Taking nutritional supplements in addition to antidepressants may help reduce clinical depression, according to a new study out of the University of Melbourne and Harvard. Omega-3 fish oils, S-adenosylmethionine (SAMe), methylfolate, and Vitamin D were shown to be effective in boosting the positive effects of the antidepressants.

The researchers reviewed several international studies to conclude that nutritional supplements could improve outcomes for people on antidepressants. Omega-3 fish oil, in particular, proved to be the most effective. In the past, researchers have linked Omega-3 fatty acids, which comprise the fish oil and are found in fatty fish like salmon, to improved mood and depressive symptoms.

“The strongest finding from our review was that Omega-3 fish oil, in combination with antidepressants, had a statistically significant effect over a placebo,” said Dr. Jerome Sarris, lead author of the study, in a statement. “Many studies have shown Omega-3s are very good for general brain health and improving mood, but this is the first analysis of studies that looks at using them in combination with antidepressant medication. The difference for patients taking both antidepressants and Omega-3, compared to a placebo, was highly significant.”

The notion that supplements or vitamins could make antidepressants work better isn’t new. One-third of patients taking antidepressants see a partial response to the drugs, and another third don’t see any results at all, making psychiatrists keen to find combinations to ameliorate their efficacy for unique patients. A few years ago, doctors started noticing that some patients on antidepressants who were also taking Deplin, a prescription medical food pill consisting of the supplement l-methylfolate, experienced a boost in their mood. For some who had not seen an improvement in symptoms from taking antidepressants alone, the medication was more effective once they added the Deplin. Most recently, a study found that Omega-3 fatty acids helped relieve major depressive disorder, particularly among those taking antidepressants.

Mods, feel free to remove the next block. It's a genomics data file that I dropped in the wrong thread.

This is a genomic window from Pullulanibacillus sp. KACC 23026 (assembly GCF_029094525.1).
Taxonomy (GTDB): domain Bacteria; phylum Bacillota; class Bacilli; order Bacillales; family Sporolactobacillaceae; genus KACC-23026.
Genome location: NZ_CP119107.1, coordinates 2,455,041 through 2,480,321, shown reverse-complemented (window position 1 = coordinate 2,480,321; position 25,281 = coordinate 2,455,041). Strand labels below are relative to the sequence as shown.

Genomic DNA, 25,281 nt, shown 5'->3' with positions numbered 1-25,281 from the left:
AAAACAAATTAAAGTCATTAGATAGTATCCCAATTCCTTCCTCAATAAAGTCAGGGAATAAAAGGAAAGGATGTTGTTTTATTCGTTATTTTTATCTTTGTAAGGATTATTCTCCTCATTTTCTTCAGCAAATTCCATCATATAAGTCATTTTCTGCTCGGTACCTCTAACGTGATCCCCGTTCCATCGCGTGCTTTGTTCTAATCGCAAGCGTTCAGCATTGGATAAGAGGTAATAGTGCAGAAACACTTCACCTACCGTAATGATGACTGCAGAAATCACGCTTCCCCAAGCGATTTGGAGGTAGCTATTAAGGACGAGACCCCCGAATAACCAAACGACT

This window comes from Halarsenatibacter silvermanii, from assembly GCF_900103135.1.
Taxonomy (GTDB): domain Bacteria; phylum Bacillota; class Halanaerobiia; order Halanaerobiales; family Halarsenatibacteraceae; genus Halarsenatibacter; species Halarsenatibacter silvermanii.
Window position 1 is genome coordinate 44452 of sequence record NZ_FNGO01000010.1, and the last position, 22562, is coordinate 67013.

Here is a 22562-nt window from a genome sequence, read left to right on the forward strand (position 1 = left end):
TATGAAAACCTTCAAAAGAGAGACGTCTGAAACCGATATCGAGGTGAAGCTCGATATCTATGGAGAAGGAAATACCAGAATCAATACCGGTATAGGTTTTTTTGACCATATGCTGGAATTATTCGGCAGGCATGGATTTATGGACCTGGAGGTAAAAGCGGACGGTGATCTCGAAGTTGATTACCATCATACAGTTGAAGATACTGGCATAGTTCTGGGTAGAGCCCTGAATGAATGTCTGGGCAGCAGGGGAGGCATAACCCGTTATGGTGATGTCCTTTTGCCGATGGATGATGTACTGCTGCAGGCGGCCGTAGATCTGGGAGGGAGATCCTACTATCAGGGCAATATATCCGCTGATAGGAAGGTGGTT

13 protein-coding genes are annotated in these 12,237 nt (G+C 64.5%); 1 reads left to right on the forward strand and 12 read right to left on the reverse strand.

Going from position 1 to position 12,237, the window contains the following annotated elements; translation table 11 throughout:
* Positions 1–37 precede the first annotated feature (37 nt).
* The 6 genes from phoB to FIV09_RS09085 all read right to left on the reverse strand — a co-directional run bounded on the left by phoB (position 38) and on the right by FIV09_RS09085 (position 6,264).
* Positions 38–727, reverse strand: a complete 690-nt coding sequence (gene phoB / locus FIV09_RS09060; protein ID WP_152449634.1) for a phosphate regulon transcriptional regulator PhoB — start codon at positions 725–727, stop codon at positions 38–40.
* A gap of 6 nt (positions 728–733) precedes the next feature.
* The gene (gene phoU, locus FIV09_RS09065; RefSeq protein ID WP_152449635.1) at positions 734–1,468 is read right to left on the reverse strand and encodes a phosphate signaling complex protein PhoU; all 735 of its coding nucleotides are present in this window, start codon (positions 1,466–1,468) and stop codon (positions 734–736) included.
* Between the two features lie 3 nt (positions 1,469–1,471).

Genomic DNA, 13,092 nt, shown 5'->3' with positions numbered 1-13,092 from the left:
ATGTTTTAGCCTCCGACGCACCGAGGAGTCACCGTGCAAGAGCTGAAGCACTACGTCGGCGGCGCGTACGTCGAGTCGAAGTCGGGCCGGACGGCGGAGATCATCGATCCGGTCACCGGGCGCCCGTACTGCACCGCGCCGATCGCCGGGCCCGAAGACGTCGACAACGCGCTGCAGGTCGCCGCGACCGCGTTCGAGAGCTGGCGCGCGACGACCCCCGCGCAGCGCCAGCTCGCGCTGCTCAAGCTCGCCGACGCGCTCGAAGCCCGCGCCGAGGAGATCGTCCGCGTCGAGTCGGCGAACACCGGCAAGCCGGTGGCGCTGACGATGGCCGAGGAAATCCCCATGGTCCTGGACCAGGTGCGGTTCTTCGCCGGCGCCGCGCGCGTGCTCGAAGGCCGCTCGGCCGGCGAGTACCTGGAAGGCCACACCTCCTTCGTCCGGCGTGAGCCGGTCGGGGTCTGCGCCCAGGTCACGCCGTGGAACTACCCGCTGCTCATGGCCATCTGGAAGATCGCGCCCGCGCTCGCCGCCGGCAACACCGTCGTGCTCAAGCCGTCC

However, the researchers note the results should be taken with a grain of salt. It’s notoriously difficult and controversial proving nutritional supplements and vitamins effective. For that reason, the researchers encourage people to first discuss potential supplements with their doctor, especially if they’re looking to use it in collaboration with antidepressants. “We’re not telling people to rush out and buy buckets of supplements,” Sarris said in the statement. “Always speak to your medical professional before changing or initiating a treatment.”

Regardless, the researchers hope that with further research they’ll be able to develop and tailor new therapies for people whose antidepressants aren’t entirely working. “Millions of people in Australia and hundreds of millions worldwide currently take antidepressants,” Sarris said. “There’s real potential here to improve the mental health of people who have an inadequate response to them. … Medical practitioners are aware of the benefits of omega-3 fatty acids, but are probably unaware that one can combine them with antidepressant medication for a potentially better outcome.”

Source: Sarris J, et al. American Journal of Psychiatry. 2016.